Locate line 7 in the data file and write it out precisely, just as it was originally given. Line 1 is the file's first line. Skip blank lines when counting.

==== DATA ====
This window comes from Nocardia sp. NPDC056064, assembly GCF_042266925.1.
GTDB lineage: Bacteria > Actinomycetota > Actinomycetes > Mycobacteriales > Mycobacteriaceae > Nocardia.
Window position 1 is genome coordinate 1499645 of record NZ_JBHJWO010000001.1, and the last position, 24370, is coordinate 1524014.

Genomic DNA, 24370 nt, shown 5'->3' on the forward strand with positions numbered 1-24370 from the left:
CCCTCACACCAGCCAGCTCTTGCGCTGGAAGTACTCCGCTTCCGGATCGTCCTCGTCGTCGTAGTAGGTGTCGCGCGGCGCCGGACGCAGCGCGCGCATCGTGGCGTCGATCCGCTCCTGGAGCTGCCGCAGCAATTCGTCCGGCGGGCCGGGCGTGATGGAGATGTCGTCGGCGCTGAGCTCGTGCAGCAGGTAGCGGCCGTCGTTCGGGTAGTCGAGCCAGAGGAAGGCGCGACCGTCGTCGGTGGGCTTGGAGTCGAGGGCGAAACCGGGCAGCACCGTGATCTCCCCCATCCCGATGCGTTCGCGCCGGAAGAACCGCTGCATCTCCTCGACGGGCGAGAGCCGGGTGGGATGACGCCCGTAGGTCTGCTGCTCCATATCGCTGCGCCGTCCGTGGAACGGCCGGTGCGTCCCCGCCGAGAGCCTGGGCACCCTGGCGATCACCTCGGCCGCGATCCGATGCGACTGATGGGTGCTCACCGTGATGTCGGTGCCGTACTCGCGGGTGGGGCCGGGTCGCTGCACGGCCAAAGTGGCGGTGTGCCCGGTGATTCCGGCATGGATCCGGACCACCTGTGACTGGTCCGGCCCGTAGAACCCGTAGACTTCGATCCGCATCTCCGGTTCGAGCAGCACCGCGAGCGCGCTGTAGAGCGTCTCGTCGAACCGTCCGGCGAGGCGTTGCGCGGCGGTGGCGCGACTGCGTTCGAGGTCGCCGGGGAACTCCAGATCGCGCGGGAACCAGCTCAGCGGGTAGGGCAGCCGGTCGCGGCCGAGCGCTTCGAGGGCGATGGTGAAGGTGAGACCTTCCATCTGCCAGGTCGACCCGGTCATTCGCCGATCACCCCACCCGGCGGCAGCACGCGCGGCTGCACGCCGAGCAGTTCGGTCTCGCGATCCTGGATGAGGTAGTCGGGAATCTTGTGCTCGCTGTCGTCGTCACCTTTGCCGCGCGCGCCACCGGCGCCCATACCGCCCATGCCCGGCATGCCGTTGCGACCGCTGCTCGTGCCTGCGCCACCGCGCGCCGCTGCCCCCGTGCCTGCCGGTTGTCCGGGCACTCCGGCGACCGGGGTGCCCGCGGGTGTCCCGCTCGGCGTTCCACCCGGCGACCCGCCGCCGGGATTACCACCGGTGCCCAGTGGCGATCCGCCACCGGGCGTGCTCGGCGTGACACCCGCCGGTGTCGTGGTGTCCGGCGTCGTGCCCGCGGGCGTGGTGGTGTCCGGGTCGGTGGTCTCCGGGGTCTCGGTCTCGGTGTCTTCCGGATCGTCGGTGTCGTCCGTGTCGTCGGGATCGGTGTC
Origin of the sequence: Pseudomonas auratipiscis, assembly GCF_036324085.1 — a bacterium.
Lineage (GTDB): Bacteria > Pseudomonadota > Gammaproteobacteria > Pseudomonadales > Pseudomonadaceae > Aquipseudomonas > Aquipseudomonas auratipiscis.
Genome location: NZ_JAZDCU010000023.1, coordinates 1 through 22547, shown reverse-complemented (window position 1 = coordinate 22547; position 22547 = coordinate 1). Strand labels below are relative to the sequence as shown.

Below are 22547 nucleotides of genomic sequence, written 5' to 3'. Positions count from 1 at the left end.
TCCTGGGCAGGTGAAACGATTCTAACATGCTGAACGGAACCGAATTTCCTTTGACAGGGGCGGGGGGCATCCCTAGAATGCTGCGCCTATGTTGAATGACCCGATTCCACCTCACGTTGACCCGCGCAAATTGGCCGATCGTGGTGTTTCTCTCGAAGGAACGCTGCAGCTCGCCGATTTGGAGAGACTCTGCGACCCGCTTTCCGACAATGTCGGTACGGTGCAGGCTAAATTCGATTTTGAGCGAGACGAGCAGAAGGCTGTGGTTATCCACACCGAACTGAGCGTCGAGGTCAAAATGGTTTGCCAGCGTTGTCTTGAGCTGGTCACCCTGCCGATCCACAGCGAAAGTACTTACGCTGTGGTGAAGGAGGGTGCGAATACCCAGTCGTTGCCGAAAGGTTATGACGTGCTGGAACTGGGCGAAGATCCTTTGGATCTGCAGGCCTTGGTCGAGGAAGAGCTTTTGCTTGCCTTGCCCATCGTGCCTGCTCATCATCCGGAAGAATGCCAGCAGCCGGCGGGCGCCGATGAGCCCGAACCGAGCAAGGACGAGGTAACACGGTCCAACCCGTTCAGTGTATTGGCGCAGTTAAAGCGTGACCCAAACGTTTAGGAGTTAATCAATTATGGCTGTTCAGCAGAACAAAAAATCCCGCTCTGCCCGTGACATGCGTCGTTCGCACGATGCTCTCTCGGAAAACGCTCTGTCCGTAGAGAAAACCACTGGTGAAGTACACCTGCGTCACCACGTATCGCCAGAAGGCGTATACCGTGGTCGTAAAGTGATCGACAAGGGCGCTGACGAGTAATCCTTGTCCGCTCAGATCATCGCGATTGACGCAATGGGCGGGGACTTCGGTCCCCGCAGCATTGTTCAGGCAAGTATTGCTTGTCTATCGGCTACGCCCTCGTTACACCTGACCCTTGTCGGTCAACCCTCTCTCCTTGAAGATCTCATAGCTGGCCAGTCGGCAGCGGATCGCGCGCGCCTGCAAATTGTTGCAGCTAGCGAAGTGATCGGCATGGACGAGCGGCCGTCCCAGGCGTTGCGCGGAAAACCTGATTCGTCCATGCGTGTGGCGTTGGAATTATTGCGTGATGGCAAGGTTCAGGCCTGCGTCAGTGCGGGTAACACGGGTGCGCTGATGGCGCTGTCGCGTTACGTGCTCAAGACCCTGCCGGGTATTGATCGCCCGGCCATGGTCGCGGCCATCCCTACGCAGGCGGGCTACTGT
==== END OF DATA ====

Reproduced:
Lineage (GTDB): Bacteria > Pseudomonadota > Gammaproteobacteria > Pseudomonadales > Pseudomonadaceae > Aquipseudomonas > Aquipseudomonas auratipiscis.